Dinner with Trudeau and Ban Ki-Moon : Thoughts on Consulting with Canadians

Reflections from Michael Simpson, Executive Director, BC Council for International Cooperation

February 12, 2016 – I am decidedly more comfortable walking in the muddy creeks of the Niger Delta or travelling down the Amazon to tackle sustainability than dining at prestigious dinners with diplomats and heads of state.  So it was with a certain level of displacement that I found myself last night, dressed in a fancy suit, eating smoked salmon in our nation’s capital flanked by the Deputy Minister of Foreign Affairs and the Secretary to the Governor General.

Across from me sat the Minister of International Development who was chatting with the Ambassador of Zimbabwe.  All around were career diplomats, ambassadors, Ministers and very important people in the world of Global Affairs. Within arms reach was former Prime Minister Jean Chrétien and at the table in front of me stood our Prime Minister Justin Trudeau who was about to make a speech and toast the Secretary General of the United Nations, Ban Ki-Moon, and his wife.

I am wise enough to know that an invitation to dinner at this level of diplomacy is no more a coincidence or mistake than the carefully arranged seating. So it was with a certain wonder that I mused “why am I here?”

The answer is very, very clear and echoed for me like thunder around the room.   This government is taking a very different approach.

When a new government is formed, incoming Ministers are given mandate letters that clearly, and usually privately, outline what is expected.  The government under Prime Minister Justin Trudeau, for the first time made these letters public and they are worth careful scrutiny.  The incoming Minister of International Development and La Francophonie Madame Bibeau has clear instructions to “consult with Canadian stakeholders”.  Sitting next to her was my counterpart Executive Director Jennifer Sloot from the Atlantic Council for International Cooperation.

Like the grassroots approach that was taken during the election, the Prime Minister seems intent on maintaining a close connection with Canadian perspectives. What better way to do this than to mix up the dinner, rearrange traditional seating and invite a range of perspectives from across the country. The message was clear: “we want to talk and we are open to new ideas”.

Madame Bibeau is coming to Vancouver to do exactly that on Tuesday, in only a few days’ time.  She has asked our Provincial Council to convene a small, targeted roundtable to initiate discussions on key issues of concern to civil society.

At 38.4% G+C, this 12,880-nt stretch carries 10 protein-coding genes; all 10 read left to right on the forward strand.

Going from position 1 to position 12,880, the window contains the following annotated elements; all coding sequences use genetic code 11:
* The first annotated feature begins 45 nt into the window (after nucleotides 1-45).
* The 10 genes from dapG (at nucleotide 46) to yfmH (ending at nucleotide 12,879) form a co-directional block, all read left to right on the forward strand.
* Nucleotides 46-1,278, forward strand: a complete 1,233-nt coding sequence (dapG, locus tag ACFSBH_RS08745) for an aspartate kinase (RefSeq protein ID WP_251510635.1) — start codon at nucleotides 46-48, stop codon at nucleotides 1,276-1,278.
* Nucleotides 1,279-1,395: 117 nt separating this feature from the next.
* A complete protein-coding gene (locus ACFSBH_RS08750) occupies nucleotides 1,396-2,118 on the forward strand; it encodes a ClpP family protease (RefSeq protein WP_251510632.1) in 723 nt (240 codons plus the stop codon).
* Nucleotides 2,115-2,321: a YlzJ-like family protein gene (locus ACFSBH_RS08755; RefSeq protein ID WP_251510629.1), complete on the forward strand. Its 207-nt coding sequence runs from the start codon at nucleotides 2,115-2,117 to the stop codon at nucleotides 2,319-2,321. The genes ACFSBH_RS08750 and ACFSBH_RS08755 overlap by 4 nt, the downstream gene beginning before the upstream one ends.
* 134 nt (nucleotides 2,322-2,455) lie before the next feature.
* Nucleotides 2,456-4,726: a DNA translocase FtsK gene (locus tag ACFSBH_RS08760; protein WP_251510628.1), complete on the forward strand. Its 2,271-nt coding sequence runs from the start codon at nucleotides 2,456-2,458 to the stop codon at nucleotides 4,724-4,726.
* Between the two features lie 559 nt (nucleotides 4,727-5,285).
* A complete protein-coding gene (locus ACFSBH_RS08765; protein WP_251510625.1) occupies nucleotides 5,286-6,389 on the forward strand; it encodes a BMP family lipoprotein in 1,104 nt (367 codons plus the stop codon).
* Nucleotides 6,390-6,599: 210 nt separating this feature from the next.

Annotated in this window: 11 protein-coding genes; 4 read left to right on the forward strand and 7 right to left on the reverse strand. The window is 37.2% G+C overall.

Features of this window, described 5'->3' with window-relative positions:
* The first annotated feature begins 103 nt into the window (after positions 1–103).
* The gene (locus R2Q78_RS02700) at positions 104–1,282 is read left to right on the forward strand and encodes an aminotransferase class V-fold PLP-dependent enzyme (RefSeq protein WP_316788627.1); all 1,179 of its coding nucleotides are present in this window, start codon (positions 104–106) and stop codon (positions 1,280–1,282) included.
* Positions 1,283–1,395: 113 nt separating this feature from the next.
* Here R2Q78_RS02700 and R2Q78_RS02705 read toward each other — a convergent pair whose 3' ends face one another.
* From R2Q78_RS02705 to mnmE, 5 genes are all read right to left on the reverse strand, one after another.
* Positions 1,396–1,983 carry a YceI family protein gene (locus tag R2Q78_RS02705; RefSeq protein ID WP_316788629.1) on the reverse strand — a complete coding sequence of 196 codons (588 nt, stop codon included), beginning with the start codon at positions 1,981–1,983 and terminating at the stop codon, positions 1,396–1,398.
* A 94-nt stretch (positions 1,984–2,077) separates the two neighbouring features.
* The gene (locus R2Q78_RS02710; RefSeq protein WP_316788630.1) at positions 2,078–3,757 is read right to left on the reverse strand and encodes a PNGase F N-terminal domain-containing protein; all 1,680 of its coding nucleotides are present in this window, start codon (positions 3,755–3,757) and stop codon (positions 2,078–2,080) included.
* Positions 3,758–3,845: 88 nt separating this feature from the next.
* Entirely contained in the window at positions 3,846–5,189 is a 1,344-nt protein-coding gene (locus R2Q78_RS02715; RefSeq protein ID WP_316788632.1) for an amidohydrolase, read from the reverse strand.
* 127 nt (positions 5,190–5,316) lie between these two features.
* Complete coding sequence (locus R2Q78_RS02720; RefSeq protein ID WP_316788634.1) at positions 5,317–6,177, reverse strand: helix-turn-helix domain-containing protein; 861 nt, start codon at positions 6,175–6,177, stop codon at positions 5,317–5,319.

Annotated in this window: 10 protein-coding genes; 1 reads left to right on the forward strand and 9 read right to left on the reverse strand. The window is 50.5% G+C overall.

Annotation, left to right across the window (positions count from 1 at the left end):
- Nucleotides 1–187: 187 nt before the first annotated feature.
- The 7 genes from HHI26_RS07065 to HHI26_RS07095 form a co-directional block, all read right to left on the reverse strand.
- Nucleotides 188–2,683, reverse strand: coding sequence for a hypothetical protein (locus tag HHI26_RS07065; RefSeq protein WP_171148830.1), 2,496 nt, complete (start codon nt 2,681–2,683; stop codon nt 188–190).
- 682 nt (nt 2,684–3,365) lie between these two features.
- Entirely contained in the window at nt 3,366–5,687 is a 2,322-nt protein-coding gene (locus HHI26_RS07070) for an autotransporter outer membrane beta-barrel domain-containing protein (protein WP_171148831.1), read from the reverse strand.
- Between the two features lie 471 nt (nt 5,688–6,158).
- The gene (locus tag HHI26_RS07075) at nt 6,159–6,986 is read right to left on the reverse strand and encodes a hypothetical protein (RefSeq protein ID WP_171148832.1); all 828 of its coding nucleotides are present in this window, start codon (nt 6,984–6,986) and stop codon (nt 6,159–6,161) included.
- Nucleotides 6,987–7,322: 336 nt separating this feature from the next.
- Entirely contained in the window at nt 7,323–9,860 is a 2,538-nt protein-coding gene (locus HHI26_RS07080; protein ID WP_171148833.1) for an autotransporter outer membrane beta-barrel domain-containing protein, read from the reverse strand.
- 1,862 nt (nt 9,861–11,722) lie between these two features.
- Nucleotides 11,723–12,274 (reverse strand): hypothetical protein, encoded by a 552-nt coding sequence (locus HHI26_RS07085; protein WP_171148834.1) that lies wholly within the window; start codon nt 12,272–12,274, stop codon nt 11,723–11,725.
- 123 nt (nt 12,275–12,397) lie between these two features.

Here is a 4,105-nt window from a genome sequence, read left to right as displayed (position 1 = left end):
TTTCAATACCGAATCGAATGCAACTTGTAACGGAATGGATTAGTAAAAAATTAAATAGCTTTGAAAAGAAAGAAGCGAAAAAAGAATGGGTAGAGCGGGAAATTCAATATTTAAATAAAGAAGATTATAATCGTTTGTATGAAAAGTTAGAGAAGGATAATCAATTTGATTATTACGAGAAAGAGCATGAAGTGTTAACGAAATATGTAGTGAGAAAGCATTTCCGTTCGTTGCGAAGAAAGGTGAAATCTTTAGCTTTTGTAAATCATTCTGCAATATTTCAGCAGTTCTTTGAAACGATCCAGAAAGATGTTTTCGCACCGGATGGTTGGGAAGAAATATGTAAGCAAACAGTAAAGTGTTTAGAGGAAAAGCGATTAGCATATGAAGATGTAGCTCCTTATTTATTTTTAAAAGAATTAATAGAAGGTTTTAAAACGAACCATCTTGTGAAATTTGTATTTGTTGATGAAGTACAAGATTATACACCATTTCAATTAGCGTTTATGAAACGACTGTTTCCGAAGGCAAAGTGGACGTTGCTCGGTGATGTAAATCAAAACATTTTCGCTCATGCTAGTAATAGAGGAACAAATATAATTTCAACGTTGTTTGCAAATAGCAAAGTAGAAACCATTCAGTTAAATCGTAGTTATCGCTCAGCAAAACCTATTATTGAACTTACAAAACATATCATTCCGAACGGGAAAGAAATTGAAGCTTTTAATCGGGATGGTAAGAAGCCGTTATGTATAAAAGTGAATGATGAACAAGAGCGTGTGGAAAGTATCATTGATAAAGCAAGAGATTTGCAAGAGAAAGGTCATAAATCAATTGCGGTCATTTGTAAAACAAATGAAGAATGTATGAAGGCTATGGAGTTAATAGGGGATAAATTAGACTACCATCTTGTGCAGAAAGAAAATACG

What is becoming very clear is that we are entering a new era of consultation and a closer collaboration between sectors that at times have distanced each other… including the private sector.  The Deputy Minister of Defence and the Deputy Minister of Foreign Affairs were both at the same dinner table with the Minister of International Development. I am personally told these three departments are very, very closely aligned these days.

If we are to enter this new era it seems wise to review some of the many lessons learned on meaningful consultation so that all sides can understand each other in terms of explicit organizational structures and limitations, as well as informal cultures and practices.  Nothing is more exciting than wisely navigating this new relationship. Understanding some of the potential pitfalls before we engage seems circumspect.  As we move into this new relationship here are some personal thoughts for Minister Bibeau, for ourselves as a sector, and anyone who needs to steer the conversation with civil society over the coming months.

1. Consulting in good faith. This is a widely acknowledged principle which essentially points out that if you already know what you want to do, please do not bother consulting. Technically speaking, consultations should happen before a decision is made unless the nature of the consultation is an iterative review that is open to changing an existing decision or policy. In theory, the pathway to that decision should be clear, time bound, and the role or mandate of the consultative body clearly spelled out.  No one is usually under the illusion in civil society that we can or should have the power of governance. That is what elections are for, but it should be clear from the outset how the time and energy that goes into consultations could have a potential impact.  No one wants to consult for the sake of consulting alone.